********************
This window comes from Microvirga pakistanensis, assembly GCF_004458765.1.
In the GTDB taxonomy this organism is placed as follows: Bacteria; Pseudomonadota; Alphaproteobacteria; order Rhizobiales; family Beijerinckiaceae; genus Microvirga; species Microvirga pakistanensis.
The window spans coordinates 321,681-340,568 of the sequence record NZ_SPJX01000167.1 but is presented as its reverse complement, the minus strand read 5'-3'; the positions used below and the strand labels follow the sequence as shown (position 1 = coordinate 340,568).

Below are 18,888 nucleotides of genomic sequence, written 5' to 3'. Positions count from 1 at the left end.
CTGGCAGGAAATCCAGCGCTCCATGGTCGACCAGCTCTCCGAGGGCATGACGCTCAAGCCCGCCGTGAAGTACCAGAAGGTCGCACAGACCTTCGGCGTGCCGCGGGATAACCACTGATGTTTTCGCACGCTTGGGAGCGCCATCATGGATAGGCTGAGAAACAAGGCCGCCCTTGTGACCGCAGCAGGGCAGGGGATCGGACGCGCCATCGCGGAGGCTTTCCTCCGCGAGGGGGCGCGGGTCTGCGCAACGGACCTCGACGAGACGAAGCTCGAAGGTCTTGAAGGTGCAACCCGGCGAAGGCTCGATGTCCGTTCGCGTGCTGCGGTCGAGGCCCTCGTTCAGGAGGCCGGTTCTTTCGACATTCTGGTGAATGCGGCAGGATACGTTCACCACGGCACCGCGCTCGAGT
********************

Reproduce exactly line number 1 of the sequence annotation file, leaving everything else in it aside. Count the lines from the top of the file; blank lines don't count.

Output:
This window comes from Microvirga pakistanensis, assembly GCF_004458765.1.